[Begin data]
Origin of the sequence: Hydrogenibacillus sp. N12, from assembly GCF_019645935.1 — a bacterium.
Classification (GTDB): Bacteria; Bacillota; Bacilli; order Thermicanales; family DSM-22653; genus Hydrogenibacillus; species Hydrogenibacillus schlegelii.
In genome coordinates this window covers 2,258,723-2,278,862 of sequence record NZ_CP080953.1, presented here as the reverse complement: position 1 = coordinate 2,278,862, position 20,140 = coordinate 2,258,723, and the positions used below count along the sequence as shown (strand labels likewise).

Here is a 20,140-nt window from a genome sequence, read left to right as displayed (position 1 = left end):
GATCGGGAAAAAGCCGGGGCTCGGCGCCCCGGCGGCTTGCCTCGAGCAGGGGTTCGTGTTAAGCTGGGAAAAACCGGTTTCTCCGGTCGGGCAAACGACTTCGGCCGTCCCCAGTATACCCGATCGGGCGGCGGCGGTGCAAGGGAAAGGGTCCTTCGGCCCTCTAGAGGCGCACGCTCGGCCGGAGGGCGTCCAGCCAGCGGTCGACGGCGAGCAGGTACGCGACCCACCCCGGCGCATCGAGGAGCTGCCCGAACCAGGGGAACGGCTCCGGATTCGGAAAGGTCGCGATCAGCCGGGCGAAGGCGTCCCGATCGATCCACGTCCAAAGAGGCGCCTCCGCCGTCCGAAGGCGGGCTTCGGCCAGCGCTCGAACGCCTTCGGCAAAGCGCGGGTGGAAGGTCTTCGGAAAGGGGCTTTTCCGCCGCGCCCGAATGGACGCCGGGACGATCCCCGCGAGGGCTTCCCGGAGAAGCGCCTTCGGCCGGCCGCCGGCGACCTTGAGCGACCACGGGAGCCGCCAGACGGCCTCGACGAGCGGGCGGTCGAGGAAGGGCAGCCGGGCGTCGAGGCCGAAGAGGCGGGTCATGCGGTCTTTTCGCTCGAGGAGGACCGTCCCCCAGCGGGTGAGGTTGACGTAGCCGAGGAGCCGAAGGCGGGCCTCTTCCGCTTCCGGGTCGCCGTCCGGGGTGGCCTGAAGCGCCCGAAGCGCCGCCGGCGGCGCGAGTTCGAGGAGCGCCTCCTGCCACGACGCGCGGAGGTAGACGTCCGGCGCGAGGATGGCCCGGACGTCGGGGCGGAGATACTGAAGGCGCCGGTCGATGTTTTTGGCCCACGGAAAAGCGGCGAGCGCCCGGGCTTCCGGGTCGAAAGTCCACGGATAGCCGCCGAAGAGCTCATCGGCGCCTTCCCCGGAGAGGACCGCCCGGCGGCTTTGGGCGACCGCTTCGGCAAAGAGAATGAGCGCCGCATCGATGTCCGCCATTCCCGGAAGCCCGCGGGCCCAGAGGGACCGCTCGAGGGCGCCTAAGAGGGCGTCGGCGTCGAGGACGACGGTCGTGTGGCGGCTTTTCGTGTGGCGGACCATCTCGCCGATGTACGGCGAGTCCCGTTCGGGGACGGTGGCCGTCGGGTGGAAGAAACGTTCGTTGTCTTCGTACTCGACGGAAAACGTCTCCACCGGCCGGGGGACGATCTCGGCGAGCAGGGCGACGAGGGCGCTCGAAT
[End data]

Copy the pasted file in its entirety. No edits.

Origin of the sequence: Hydrogenibacillus sp. N12, from assembly GCF_019645935.1 — a bacterium.
Classification (GTDB): Bacteria; Bacillota; Bacilli; order Thermicanales; family DSM-22653; genus Hydrogenibacillus; species Hydrogenibacillus schlegelii.
In genome coordinates this window covers 2,258,723-2,278,862 of sequence record NZ_CP080953.1, presented here as the reverse complement: position 1 = coordinate 2,278,862, position 20,140 = coordinate 2,258,723, and the positions used below count along the sequence as shown (strand labels likewise).

Here is a 20,140-nt window from a genome sequence, read left to right as displayed (position 1 = left end):
GATCGGGAAAAAGCCGGGGCTCGGCGCCCCGGCGGCTTGCCTCGAGCAGGGGTTCGTGTTAAGCTGGGAAAAACCGGTTTCTCCGGTCGGGCAAACGACTTCGGCCGTCCCCAGTATACCCGATCGGGCGGCGGCGGTGCAAGGGAAAGGGTCCTTCGGCCCTCTAGAGGCGCACGCTCGGCCGGAGGGCGTCCAGCCAGCGGTCGACGGCGAGCAGGTACGCGACCCACCCCGGCGCATCGAGGAGCTGCCCGAACCAGGGGAACGGCTCCGGATTCGGAAAGGTCGCGATCAGCCGGGCGAAGGCGTCCCGATCGATCCACGTCCAAAGAGGCGCCTCCGCCGTCCGAAGGCGGGCTTCGGCCAGCGCTCGAACGCCTTCGGCAAAGCGCGGGTGGAAGGTCTTCGGAAAGGGGCTTTTCCGCCGCGCCCGAATGGACGCCGGGACGATCCCCGCGAGGGCTTCCCGGAGAAGCGCCTTCGGCCGGCCGCCGGCGACCTTGAGCGACCACGGGAGCCGCCAGACGGCCTCGACGAGCGGGCGGTCGAGGAAGGGCAGCCGGGCGTCGAGGCCGAAGAGGCGGGTCATGCGGTCTTTTCGCTCGAGGAGGACCGTCCCCCAGCGGGTGAGGTTGACGTAGCCGAGGAGCCGAAGGCGGGCCTCTTCCGCTTCCGGGTCGCCGTCCGGGGTGGCCTGAAGCGCCCGAAGCGCCGCCGGCGGCGCGAGTTCGAGGAGCGCCTCCTGCCACGACGCGCGGAGGTAGACGTCCGGCGCGAGGATGGCCCGGACGTCGGGGCGGAGATACTGAAGGCGCCGGTCGATGTTTTTGGCCCACGGAAAAGCGGCGAGCGCCCGGGCTTCCGGGTCGAAAGTCCACGGATAGCCGCCGAAGAGCTCATCGGCGCCTTCCCCGGAGAGGACCGCCCGGCGGCTTTGGGCGACCGCTTCGGCAAAGAGAATGAGCGCCGCATCGATGTCCGCCATTCCCGGAAGCCCGCGGGCCCAGAGGGACCGCTCGAGGGCGCCTAAGAGGGCGTCGGCGTCGAGGACGACGGTCGTGTGGCGGCTTTTCGTGTGGCGGACCATCTCGCCGATGTACGGCGAGTCCCGTTCGGGGACGGTGGCCGTCGGGTGGAAGAAACGTTCGTTGTCTTCGTACTCGACGGAAAACGTCTCCACCGGCCGGGGGACGATCTCGGCGAGCAGGGCGACGAGGGCGCTCGAAT